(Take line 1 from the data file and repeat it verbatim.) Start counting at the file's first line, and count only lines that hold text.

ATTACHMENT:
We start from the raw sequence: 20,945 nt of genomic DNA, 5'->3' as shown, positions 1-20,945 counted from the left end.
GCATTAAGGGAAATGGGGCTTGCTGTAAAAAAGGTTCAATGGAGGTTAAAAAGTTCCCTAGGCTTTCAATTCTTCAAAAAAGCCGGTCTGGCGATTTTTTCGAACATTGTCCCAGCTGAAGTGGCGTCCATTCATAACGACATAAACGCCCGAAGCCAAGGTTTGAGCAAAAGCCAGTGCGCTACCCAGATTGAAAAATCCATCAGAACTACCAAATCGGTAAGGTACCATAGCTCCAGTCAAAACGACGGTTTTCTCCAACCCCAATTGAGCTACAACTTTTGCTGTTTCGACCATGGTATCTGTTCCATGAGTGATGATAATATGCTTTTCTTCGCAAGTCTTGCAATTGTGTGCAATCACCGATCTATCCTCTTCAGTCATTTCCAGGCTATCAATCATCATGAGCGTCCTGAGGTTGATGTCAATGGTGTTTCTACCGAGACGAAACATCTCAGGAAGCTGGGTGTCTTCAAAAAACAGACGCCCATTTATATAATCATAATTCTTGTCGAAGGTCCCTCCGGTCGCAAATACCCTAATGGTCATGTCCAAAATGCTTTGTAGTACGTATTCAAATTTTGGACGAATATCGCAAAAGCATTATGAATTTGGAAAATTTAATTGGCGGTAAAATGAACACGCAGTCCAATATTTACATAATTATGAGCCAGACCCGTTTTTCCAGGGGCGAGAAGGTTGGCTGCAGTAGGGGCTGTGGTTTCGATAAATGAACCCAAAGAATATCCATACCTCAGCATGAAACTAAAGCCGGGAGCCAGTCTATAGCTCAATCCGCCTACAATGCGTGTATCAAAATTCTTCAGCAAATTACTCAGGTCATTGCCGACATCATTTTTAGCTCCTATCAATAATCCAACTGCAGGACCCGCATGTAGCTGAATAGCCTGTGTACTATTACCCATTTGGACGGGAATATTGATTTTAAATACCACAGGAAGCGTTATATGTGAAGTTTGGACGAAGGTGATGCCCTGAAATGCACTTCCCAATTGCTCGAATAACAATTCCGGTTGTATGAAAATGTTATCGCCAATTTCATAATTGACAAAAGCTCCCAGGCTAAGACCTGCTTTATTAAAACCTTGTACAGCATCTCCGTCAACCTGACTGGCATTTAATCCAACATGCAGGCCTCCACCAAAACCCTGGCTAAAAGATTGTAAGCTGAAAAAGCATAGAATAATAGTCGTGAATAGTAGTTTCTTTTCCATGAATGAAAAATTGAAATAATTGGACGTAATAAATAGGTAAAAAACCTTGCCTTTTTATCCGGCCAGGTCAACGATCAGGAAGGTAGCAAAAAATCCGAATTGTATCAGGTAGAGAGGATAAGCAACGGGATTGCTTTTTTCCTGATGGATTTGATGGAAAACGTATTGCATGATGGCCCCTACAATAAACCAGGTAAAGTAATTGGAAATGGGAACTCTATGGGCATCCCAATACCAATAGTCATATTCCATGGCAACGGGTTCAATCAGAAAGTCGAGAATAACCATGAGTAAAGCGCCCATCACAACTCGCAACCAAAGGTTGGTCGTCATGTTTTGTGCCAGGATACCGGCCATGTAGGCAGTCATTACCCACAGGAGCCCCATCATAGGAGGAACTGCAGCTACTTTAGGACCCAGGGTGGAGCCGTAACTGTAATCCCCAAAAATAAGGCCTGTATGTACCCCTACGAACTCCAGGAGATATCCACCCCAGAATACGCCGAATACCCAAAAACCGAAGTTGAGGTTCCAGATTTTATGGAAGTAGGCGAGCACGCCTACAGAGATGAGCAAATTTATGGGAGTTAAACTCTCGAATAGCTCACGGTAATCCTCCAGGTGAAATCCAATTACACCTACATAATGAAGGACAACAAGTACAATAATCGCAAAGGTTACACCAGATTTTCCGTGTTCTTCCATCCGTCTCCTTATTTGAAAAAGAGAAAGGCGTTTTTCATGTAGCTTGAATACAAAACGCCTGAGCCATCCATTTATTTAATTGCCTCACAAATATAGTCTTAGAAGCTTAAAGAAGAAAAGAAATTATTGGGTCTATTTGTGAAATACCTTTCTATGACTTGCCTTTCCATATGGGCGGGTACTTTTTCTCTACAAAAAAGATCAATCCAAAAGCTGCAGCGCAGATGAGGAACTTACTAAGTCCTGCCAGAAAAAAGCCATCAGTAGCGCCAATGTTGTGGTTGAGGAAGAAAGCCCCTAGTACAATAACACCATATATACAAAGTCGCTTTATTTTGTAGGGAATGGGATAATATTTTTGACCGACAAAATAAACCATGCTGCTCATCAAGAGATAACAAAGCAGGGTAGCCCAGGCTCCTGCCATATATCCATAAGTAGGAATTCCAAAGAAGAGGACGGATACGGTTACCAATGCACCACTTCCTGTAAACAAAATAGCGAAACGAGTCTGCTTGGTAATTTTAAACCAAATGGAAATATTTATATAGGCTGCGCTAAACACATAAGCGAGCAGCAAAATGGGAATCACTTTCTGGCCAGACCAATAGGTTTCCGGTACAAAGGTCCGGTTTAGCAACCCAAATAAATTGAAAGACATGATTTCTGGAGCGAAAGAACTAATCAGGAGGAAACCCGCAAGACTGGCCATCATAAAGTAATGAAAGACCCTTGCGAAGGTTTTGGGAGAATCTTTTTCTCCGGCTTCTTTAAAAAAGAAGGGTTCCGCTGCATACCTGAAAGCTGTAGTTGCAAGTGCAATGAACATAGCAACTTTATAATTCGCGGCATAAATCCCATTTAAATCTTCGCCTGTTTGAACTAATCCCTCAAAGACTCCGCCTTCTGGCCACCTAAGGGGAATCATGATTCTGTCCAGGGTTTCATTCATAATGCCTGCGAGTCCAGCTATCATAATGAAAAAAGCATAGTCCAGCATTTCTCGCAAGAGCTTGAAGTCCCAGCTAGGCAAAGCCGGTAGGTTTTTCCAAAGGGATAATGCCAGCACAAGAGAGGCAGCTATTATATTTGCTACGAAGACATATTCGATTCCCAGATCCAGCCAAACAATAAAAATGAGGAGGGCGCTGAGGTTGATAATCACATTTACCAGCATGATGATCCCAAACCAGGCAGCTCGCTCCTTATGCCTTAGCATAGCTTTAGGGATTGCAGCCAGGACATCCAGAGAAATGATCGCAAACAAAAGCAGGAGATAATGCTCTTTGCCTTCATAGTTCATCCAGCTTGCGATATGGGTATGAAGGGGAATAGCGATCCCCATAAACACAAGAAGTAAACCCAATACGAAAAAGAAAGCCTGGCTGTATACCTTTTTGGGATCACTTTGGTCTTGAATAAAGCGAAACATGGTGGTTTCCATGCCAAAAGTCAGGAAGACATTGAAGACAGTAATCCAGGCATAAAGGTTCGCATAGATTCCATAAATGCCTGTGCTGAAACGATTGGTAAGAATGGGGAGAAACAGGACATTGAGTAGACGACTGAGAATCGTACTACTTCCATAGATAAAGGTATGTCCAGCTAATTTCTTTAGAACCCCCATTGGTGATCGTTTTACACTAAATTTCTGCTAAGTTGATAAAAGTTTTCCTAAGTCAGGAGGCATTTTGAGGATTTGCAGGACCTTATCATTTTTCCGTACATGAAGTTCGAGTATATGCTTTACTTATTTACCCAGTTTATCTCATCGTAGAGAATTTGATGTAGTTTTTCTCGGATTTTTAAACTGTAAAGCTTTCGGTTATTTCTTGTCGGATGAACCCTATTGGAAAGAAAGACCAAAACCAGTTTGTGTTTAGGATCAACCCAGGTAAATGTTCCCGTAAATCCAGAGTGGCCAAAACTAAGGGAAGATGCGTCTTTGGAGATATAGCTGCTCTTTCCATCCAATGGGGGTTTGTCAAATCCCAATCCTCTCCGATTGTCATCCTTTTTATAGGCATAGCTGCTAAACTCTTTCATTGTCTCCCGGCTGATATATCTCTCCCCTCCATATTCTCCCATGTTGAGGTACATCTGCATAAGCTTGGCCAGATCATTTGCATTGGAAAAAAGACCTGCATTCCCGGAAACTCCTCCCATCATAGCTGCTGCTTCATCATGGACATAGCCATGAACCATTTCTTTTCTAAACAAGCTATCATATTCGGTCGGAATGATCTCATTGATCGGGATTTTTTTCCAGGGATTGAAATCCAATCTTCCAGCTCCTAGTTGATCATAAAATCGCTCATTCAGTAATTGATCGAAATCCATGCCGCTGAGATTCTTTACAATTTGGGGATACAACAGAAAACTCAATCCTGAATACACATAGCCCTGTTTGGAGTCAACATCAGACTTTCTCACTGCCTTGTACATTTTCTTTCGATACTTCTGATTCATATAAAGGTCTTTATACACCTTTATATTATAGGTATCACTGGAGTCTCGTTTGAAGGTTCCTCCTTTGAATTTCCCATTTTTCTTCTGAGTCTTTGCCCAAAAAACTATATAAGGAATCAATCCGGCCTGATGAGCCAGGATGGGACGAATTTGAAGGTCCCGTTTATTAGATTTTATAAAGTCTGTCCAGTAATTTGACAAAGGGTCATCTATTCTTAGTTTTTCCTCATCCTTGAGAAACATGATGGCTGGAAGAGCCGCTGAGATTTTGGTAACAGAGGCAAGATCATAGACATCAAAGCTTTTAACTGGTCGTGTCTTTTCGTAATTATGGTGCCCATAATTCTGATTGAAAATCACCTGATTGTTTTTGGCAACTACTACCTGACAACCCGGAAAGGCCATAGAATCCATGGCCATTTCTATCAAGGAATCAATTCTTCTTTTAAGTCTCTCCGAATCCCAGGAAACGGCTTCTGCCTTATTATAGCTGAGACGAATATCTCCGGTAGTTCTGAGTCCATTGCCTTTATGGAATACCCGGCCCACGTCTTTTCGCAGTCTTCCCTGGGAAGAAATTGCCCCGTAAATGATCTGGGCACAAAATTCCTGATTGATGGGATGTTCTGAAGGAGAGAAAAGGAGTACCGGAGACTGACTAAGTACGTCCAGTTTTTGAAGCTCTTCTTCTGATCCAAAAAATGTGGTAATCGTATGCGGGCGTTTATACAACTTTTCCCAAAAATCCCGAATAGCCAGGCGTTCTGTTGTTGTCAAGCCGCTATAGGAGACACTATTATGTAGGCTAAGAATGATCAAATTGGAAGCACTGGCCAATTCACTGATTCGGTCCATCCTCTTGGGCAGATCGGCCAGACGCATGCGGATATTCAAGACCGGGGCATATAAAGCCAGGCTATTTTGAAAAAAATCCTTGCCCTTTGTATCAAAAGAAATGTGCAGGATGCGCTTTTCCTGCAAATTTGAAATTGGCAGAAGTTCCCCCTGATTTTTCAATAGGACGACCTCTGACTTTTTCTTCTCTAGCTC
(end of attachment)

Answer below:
We start from the raw sequence: 20,945 nt of genomic DNA, 5'->3' as shown, positions 1-20,945 counted from the left end.